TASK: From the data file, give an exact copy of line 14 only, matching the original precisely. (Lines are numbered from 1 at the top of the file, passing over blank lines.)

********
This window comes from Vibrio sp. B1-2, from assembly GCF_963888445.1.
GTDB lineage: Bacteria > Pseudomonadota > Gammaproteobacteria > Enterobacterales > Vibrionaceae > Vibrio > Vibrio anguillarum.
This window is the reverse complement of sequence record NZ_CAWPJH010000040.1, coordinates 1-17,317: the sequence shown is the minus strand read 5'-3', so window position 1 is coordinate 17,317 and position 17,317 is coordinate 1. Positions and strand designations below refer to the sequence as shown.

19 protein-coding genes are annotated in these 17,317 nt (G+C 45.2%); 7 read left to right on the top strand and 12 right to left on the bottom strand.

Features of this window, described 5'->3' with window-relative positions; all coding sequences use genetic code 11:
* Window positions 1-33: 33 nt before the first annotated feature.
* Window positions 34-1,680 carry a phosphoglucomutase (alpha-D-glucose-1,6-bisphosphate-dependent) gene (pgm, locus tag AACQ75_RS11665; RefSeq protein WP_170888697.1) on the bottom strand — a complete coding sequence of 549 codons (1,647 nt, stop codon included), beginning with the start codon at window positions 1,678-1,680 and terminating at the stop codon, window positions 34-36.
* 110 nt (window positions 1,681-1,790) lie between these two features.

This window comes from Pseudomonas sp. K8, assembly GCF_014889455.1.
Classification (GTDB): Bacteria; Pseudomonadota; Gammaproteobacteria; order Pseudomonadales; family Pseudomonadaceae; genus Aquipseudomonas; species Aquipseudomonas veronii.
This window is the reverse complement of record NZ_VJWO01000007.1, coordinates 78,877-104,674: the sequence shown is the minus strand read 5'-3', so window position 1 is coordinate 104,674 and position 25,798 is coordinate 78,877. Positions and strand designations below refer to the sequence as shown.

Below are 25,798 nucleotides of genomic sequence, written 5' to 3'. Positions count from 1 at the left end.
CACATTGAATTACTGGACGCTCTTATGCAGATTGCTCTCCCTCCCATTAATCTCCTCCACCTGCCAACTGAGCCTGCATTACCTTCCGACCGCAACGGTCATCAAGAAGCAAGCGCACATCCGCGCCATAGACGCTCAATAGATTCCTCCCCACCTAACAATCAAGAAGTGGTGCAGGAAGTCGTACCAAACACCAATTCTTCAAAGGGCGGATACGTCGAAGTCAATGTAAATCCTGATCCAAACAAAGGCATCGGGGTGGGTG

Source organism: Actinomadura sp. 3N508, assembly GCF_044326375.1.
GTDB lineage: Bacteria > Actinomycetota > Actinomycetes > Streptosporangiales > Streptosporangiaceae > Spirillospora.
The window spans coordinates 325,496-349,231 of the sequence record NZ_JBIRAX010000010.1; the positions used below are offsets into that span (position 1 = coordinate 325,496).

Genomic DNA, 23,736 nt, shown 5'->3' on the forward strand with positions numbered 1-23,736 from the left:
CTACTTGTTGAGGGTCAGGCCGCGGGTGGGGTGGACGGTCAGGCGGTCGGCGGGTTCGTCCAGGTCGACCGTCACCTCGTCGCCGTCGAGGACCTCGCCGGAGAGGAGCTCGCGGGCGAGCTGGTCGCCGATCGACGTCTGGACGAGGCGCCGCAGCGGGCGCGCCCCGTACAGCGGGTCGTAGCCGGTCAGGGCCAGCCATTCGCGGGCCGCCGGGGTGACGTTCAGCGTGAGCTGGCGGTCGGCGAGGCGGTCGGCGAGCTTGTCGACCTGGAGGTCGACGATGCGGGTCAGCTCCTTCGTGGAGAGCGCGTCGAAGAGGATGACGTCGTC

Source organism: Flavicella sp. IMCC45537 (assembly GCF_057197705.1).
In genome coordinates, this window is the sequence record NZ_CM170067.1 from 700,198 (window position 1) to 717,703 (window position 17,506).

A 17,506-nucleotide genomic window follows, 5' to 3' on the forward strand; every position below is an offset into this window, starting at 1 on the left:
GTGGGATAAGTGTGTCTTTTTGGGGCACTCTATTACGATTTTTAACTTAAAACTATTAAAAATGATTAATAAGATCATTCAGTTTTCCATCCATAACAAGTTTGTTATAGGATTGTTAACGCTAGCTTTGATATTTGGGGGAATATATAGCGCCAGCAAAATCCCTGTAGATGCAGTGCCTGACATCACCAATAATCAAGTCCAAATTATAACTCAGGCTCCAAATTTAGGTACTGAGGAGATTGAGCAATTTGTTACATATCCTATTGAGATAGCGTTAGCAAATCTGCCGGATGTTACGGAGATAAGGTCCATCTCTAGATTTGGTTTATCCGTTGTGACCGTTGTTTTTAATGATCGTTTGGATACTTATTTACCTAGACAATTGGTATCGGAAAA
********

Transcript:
Source organism: Actinomadura sp. 3N508, assembly GCF_044326375.1.